that this target is in fact located behind the same translator that
the node also uses, translation rules will ensure that the IPv6
address constructed with the Network-Specific Prefix is the same as
the IPv4-translatable IPv6 address assigned to the target. Standard
routing preference (i.e., "most specific match wins") will then
ensure that the IPv6 packets are delivered directly, without
requiring that translators receive the packets and then return them
in the direction from which they came.
The intra-domain routing protocol must be able to deliver packets to
the nodes served by IPv4-translatable IPv6 addresses. This may
require routing on some or all of the embedded IPv4 address bits.
Security considerations detailed in Section 5 require that routers
check the validity of the IPv4-translatable IPv6 source addresses,
using some form of reverse path check.
The management of stateless address translation can be illustrated
with a small example:
We will consider an IPv6 network with the prefix 2001:db8:
122::/48. The network administrator has selected the Network-
Specific Prefix 2001:db8:122:344::/64 for managing stateless IPv4/
IPv6 translation. The IPv4-translatable address block for IPv4
subnet 192.0.2.0/24 is 2001:db8:122:344:c0:2::/96. In this
network, the host A is assigned the IPv4-translatable IPv6 address
2001:db8:122:344:c0:2:2100::, which corresponds to the IPv4
address 192.0.2.33. Host A's address is configured either
manually or through DHCPv6.
In this example, host A is not directly connected to the
translator, but instead to a link managed by a router R. The
router R is configured to forward to A the packets bound to 2001:
db8:122:344:c0:2:2100::. To receive these packets, R will
advertise reachability of the prefix 2001:db8:122:344:c0:2:2100::/
104 in the intra-domain routing protocol -- or perhaps a shorter
prefix if many hosts on link have IPv4-translatable IPv6 addresses
derived from the same IPv4 subnet. If a packet bound to
192.0.2.33 reaches the translator, the destination address will be
translated to 2001:db8:122:344:c0:2:2100::, and the packet will be
routed towards R and then to A.
Let's suppose now that a host B of the same domain learns the IPv4
address of A, maybe through an application-specific referral. If
B has translation-aware software, B can compose a destination
address by combining the Network-Specific Prefix 2001:db8:122:
344::/64 and the IPv4 address 192.0.2.33, resulting in the address
2001:db8:122:344:c0:2:2100::. The packet sent by B will be
forwarded towards R, and then to A, avoiding protocol translation.
Forwarding, and reverse path checks, are more efficient when
performed on the combination of the prefix and the IPv4 address. In
theory, routers are able to route on prefixes of any length, but in
practice there may be routers for which routing on prefixes larger
than 64 bits is slower. However, routing efficiency is not the only
consideration in the choice of a prefix length. Organizations also
need to consider the availability of prefixes, and the potential
impact of all-zero identifiers.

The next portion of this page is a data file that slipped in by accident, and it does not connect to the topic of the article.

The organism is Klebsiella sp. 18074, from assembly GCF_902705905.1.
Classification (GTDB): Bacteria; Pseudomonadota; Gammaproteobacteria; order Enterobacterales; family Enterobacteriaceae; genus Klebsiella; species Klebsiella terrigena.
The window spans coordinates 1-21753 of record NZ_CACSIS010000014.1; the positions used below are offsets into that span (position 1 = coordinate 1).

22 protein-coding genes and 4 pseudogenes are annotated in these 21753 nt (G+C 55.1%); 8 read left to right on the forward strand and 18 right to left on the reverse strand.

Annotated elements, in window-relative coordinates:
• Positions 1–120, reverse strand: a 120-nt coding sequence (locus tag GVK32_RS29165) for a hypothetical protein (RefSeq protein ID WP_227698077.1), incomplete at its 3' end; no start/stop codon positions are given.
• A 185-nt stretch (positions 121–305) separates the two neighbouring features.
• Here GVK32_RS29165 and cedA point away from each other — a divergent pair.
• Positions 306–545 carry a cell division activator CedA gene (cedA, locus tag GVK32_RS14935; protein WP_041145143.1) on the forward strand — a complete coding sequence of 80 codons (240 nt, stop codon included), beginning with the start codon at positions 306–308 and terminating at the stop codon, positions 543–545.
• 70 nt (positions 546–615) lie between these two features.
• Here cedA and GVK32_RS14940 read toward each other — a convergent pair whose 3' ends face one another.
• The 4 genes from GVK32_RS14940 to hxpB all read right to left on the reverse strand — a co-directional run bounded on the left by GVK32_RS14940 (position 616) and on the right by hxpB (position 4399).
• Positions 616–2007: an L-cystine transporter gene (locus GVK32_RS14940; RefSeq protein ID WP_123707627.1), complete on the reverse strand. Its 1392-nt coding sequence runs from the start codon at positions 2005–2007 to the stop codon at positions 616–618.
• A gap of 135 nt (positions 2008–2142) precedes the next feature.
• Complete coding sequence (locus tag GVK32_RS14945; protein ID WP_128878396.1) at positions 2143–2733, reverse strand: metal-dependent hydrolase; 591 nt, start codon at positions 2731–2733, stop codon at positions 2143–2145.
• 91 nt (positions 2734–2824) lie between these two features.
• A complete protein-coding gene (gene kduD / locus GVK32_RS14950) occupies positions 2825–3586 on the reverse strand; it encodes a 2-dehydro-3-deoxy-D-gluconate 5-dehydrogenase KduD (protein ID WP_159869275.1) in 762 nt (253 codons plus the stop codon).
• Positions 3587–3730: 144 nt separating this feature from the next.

If a /32 prefix is used, all the routing bits are contained in the
top 64 bits of the IPv6 address, leading to excellent routing
properties. These prefixes may however be hard to obtain, and
allocation of a /32 to a small set of IPv4-translatable IPv6
addresses may be seen as wasteful. In addition, the /32 prefix and a
zero suffix lead to an all-zero interface identifier, which is an
issue that we discuss in Section 4.1.
Intermediate prefix lengths such as /40, /48, or /56 appear as
compromises. Only some of the IPv4 bits are part of the /64
prefixes. Reverse path checks, in particular, may have a limited
efficiency. Reverse path checks limited to the most significant bits
of the IPv4 address will reduce the possibility of spoofing external
IPv4 addresses, but would allow IPv6 nodes to spoof internal IPv4-
translatable IPv6 addresses.
We propose a compromise, based on using no more than 1/256th of an
organization's allocation of IPv6 addresses for the IPv4/IPv6
translation service. For example, if the organization is an Internet
Service Provider with an allocated IPv6 prefix /32 or shorter, the
ISP could dedicate a /40 prefix to the translation service. An end
site with a /48 allocation could dedicate a /56 prefix to the
translation service, or possibly a /96 prefix if all IPv4-
translatable IPv6 addresses are located on the same link.
The recommended prefix length is also a function of the deployment
scenario. The stateless translation can be used for Scenario 1,
Scenario 2, Scenario 5, and Scenario 6 defined in [v4v6-FRAMEWORK].
For different scenarios, the prefix length recommendations are:
o For Scenario 1 (an IPv6 network to the IPv4 Internet) and Scenario
2 (the IPv4 Internet to an IPv6 network), an ISP holding a /32
allocation SHOULD use a /40 prefix, and a site holding a /48
allocation SHOULD use a /56 prefix.
o For Scenario 5 (an IPv6 network to an IPv4 network) and Scenario 6
(an IPv4 network to an IPv6 network), the deployment SHOULD use a
/64 or a /96 prefix.
3.4. Choice of Prefix for Stateful Translation Deployments
Organizations may deploy translation services based on stateful
translation technology. An organization may decide to use either a
Network-Specific Prefix or the Well-Known Prefix for its stateful
IPv4/IPv6 translation service.
When these services are used, IPv6 nodes are addressed through
standard IPv6 addresses, while IPv4 nodes are represented by IPv4-